Auto woes open a new chapter

April sales of light vehicles manufactured in North America were down by about a third from the values seen a year ago. And a year ago we were already seeing recession-level values for auto sales.

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April year-over-year sales declines of imports were even bigger in percentage terms.

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Some analysts had hoped we’d seen the worst in February. But the April numbers make it pretty clear that optimism was premature.

And so Chrysler filed for Chapter 11 bankruptcy protection on Thursday. Plan A is for the company to continue to sell cars, and get back to producing them shortly. But both become a bigger challenge once you’re wearing the scarlet B. From the WSJ:

Across the country dealers Friday were scrambling to line up new banks to provide auto loans for buyers after the company’s ailing lending partner, Chrysler Financial, stopped providing loans with subsidized interest rates such as 0% deals….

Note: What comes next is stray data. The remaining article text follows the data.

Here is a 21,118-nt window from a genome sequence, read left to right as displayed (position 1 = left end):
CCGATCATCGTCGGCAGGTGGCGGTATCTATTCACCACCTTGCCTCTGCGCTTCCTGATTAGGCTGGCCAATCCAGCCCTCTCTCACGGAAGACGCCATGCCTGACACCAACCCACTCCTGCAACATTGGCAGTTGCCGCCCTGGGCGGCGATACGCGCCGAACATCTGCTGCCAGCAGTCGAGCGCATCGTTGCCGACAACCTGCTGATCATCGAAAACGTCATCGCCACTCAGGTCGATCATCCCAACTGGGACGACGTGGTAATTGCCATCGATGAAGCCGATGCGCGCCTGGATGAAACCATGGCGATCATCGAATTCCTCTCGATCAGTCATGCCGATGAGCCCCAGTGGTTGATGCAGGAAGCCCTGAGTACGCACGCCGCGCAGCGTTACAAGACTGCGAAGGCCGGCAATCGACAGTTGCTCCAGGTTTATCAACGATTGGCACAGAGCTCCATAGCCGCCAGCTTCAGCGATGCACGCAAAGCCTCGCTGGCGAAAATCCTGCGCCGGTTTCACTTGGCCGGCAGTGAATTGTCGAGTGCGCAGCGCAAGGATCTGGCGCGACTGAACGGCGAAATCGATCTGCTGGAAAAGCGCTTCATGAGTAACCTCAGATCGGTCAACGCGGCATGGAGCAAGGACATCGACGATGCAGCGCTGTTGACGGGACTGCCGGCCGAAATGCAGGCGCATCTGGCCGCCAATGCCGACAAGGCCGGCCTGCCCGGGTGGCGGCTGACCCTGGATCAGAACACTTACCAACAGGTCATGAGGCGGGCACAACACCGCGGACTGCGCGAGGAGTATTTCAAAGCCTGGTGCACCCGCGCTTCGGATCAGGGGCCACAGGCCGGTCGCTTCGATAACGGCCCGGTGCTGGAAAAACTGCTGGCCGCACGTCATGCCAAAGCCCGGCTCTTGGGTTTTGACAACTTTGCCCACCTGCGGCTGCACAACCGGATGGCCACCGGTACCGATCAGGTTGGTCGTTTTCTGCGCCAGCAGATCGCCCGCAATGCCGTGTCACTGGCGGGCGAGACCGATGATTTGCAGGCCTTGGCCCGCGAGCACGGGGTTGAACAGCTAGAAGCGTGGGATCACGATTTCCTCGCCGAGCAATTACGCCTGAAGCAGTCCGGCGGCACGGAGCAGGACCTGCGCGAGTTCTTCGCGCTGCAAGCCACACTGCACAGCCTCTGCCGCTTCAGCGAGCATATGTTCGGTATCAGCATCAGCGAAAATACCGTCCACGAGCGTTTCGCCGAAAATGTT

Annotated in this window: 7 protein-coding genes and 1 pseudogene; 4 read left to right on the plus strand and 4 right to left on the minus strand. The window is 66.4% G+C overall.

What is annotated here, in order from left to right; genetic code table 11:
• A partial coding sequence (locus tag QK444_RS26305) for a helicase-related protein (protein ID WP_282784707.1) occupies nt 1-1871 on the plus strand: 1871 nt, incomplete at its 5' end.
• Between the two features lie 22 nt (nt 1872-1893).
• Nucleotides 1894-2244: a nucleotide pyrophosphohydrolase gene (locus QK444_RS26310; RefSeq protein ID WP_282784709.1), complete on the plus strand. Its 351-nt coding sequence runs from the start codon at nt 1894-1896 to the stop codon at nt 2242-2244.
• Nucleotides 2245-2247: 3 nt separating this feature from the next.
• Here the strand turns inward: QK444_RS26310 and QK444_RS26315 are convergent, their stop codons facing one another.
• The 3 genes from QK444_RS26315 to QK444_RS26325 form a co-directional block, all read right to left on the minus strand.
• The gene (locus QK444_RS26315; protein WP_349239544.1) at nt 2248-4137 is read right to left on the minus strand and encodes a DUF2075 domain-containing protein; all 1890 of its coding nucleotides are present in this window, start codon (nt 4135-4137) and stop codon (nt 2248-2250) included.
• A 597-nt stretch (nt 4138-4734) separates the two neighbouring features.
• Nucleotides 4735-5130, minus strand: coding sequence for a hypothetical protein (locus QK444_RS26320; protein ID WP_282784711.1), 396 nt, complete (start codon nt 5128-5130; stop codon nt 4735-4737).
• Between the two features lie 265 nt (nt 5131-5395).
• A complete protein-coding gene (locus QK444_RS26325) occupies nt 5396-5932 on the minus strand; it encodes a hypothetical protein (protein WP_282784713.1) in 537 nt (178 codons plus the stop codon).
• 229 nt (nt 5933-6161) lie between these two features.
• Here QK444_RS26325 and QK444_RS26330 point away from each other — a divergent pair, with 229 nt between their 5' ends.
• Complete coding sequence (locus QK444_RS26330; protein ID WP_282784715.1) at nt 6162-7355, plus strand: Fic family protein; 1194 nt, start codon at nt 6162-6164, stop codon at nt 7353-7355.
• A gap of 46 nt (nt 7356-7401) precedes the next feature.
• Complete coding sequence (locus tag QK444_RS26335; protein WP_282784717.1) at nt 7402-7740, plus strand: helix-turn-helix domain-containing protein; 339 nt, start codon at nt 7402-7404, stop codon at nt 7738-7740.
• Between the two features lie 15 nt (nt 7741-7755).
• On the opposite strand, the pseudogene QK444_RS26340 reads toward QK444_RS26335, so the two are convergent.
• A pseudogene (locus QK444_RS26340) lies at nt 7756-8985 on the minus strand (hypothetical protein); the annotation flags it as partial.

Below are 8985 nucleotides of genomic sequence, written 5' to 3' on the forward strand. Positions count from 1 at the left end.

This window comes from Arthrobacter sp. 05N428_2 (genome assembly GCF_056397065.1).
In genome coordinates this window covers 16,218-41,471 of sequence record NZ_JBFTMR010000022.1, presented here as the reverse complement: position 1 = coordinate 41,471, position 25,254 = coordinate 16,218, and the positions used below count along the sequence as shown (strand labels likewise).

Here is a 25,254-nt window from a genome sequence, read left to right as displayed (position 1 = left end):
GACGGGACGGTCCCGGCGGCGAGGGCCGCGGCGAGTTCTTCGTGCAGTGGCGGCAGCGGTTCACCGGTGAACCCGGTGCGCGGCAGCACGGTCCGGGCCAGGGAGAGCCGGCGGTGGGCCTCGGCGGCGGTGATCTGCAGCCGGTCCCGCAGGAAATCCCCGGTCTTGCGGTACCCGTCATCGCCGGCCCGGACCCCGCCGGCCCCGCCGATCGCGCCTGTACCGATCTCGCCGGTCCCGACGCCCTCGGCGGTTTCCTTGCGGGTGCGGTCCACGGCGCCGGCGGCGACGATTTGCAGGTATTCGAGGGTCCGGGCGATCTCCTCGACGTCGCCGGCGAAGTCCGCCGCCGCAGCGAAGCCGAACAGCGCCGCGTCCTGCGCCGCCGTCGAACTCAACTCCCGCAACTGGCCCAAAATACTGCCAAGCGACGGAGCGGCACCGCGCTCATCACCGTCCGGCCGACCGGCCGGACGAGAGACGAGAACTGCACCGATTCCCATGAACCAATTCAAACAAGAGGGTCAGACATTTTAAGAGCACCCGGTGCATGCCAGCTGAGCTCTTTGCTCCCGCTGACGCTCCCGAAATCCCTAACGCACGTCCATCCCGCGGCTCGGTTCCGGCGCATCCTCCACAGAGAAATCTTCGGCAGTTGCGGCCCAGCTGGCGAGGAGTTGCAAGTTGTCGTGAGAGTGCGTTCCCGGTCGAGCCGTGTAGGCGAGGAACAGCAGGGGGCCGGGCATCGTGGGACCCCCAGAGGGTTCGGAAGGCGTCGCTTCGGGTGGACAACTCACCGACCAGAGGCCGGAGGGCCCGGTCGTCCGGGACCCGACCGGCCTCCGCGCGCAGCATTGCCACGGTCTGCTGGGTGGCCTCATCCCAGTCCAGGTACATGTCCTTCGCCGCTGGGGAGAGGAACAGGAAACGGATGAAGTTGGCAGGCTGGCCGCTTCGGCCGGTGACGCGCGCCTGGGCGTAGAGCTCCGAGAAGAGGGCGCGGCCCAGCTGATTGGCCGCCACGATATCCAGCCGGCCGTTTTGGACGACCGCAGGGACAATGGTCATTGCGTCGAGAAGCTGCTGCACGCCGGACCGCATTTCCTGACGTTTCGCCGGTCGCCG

Chrysler was preparing to shut down all of its vehicle assembly plants for 60 days on Monday. But on Friday two plants in the U.S. and two in Canada were forced to cease production because a few suppliers stopped shipping parts or materials.

Officials from the Obama administration’s auto task force cautioned that there was no reason that suppliers should be hesitating over shipments to Chrysler or getting worried about payments.

“It is the company’s intentions to continue to pay suppliers in the ordinary course,” said one official. “This company will operate in the ordinary course throughout the bankruptcy process.”…

Chrysler’s Conner Ave. assembly plant, which builds the Dodge Viper, has been stopped by interruptions in its parts supply for the last three weeks, said Chris Vitale, a worker at the plant.

It is possible, as President Obama declared on Thursday, that

The necessary steps have been taken to give one of America’s most storied auto makers, Chrysler, a new lease on life.

But this is a pretty tough environment in which to pull that off. And even if it succeeds, there’s no getting around the fact that, for the immediate future, these disruptions mean a further hit to the incomes of Chrysler workers, suppliers, and dealers.

But hey, at least the bankruptcy should generate a few hundred million for the lawyers.


Originally published at Econobrowser and reproduced here with the author’s permission.